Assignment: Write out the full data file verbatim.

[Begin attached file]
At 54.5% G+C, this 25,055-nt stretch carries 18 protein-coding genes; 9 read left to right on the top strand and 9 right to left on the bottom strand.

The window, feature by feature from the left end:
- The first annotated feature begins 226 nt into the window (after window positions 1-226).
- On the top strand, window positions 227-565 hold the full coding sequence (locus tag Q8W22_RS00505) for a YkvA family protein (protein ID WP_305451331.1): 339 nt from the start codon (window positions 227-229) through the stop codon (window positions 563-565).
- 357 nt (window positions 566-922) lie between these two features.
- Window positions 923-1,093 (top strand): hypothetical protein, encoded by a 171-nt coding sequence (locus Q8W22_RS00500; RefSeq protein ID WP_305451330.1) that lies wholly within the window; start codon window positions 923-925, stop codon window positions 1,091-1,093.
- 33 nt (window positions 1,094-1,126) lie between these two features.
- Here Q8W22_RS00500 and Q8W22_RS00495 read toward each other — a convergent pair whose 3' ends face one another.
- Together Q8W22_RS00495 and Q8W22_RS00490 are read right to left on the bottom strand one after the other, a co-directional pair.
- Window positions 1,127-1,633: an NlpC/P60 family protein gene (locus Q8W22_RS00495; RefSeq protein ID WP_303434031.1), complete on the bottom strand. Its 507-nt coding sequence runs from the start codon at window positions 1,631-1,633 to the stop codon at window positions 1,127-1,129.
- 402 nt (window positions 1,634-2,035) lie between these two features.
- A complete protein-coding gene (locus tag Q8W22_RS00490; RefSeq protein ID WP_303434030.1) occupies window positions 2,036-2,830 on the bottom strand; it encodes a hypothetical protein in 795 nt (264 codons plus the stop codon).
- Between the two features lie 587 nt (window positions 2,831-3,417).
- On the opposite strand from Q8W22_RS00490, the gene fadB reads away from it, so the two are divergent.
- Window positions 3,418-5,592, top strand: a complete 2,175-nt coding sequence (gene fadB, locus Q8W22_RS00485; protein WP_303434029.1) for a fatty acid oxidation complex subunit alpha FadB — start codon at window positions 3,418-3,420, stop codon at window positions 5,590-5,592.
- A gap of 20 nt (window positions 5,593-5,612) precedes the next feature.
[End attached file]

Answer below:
At 54.5% G+C, this 25,055-nt stretch carries 18 protein-coding genes; 9 read left to right on the top strand and 9 right to left on the bottom strand.

The window, feature by feature from the left end:
- The first annotated feature begins 226 nt into the window (after window positions 1-226).
- On the top strand, window positions 227-565 hold the full coding sequence (locus tag Q8W22_RS00505) for a YkvA family protein (protein ID WP_305451331.1): 339 nt from the start codon (window positions 227-229) through the stop codon (window positions 563-565).
- 357 nt (window positions 566-922) lie between these two features.
- Window positions 923-1,093 (top strand): hypothetical protein, encoded by a 171-nt coding sequence (locus Q8W22_RS00500; RefSeq protein ID WP_305451330.1) that lies wholly within the window; start codon window positions 923-925, stop codon window positions 1,091-1,093.
- 33 nt (window positions 1,094-1,126) lie between these two features.
- Here Q8W22_RS00500 and Q8W22_RS00495 read toward each other — a convergent pair whose 3' ends face one another.
- Together Q8W22_RS00495 and Q8W22_RS00490 are read right to left on the bottom strand one after the other, a co-directional pair.
- Window positions 1,127-1,633: an NlpC/P60 family protein gene (locus Q8W22_RS00495; RefSeq protein ID WP_303434031.1), complete on the bottom strand. Its 507-nt coding sequence runs from the start codon at window positions 1,631-1,633 to the stop codon at window positions 1,127-1,129.
- 402 nt (window positions 1,634-2,035) lie between these two features.
- A complete protein-coding gene (locus tag Q8W22_RS00490; RefSeq protein ID WP_303434030.1) occupies window positions 2,036-2,830 on the bottom strand; it encodes a hypothetical protein in 795 nt (264 codons plus the stop codon).
- Between the two features lie 587 nt (window positions 2,831-3,417).
- On the opposite strand from Q8W22_RS00490, the gene fadB reads away from it, so the two are divergent.
- Window positions 3,418-5,592, top strand: a complete 2,175-nt coding sequence (gene fadB, locus Q8W22_RS00485; protein WP_303434029.1) for a fatty acid oxidation complex subunit alpha FadB — start codon at window positions 3,418-3,420, stop codon at window positions 5,590-5,592.
- A gap of 20 nt (window positions 5,593-5,612) precedes the next feature.